Table of Contents
ISRN Pulmonology
Volume 2011, Article ID 970813, 4 pages
http://dx.doi.org/10.5402/2011/970813
Clinical Study

Needle Gauge and Cytological Yield in CT-Guided Lung Biopsy

1Department of Radiology, Stony Brook University Hospital, State University of New York, HSC Level IV, Room 120 Stony Brook, NY 11794, USA
2Department of Radiology, Johns Hopkins University, 600 North Wolfe Street, Baltimore, MD 21287-0005, USA

Received 24 February 2011; Accepted 7 April 2011

Academic Editors: M. Nosotti, L. Puente-Maestu, and A. Yokoyama

Copyright © 2011 William Moore et al. This is an open access article distributed under the Creative Commons Attribution License, which permits unrestricted use, distribution, and reproduction in any medium, provided the original work is properly cited.

Abstract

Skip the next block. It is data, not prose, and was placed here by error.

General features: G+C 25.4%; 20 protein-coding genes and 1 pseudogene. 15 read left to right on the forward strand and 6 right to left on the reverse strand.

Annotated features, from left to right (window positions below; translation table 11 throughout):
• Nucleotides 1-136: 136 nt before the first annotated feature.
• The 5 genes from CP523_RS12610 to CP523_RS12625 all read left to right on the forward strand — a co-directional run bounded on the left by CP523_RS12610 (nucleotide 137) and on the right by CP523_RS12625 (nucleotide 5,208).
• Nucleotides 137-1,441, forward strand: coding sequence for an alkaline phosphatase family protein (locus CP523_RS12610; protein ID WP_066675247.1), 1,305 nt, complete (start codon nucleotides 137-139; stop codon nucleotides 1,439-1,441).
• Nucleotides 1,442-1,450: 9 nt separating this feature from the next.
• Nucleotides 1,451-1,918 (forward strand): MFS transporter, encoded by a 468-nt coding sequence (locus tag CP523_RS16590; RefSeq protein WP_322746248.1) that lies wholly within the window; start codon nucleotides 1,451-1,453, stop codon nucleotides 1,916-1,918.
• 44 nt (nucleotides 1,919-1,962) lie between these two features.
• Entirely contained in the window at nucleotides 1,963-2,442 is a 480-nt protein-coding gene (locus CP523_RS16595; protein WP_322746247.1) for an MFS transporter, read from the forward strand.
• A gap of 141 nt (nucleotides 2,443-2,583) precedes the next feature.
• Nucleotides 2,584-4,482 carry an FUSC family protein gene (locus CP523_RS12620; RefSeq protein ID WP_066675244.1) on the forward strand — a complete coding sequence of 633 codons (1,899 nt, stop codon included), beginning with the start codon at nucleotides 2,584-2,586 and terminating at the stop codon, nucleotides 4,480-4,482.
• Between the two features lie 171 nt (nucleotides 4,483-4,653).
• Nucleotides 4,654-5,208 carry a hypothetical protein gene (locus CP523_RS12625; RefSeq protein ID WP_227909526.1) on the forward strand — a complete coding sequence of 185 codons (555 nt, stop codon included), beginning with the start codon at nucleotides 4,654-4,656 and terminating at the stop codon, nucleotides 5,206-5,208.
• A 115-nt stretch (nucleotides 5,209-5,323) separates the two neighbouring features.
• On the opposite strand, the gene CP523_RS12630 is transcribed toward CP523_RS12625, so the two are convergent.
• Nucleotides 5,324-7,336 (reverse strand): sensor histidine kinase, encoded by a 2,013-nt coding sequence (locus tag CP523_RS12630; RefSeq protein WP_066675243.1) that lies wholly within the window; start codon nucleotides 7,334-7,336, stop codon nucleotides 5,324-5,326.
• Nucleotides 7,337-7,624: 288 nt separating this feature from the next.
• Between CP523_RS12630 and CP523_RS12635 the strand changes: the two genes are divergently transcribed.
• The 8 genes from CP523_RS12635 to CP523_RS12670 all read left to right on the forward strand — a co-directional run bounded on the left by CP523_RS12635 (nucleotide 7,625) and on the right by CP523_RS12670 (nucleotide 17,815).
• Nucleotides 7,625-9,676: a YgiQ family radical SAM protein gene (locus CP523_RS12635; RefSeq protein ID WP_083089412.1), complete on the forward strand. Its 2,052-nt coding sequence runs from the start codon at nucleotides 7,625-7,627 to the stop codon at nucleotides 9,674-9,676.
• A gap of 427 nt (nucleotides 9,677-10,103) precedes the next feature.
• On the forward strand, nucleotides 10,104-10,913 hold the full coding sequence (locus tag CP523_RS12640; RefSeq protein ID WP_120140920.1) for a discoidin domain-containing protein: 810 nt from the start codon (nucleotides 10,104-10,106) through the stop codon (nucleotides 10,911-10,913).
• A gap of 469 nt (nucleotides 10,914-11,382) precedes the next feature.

Rationale and Objectives. The aim of this study is to determine the effect of needle size on the diagnostic yield and complication rate of lung nodule biopsy. Materials and Methods. A total of 209 patients are included in a retrospective study. All patients underwent a needle lung biopsy under computer-tomography-guided guidance. Multiple different needle gauges are used in this study. Results. We found no correlation between the gauge of the needle and the incidence of complications or diagnostic yield associated with lung nodule biopsy. However, there was a statistically significant difference in the number of needle passes and the gauge of the needle ( 𝑃 < . 0 1 ). Conclusion. Using a larger gauge needle does not correlate with an increase in complication rate. However, there is a statically significant decrease in the number of needle passes using a larger gauge needle. While the diagnostic yield comparing small gauge needle and large gauge needle was not statistically different, this lack of difference in yield could be related to the difference in number of passes. The use of larger needle is likely to decrease number of passes, thereby resulting in decreased procedure times.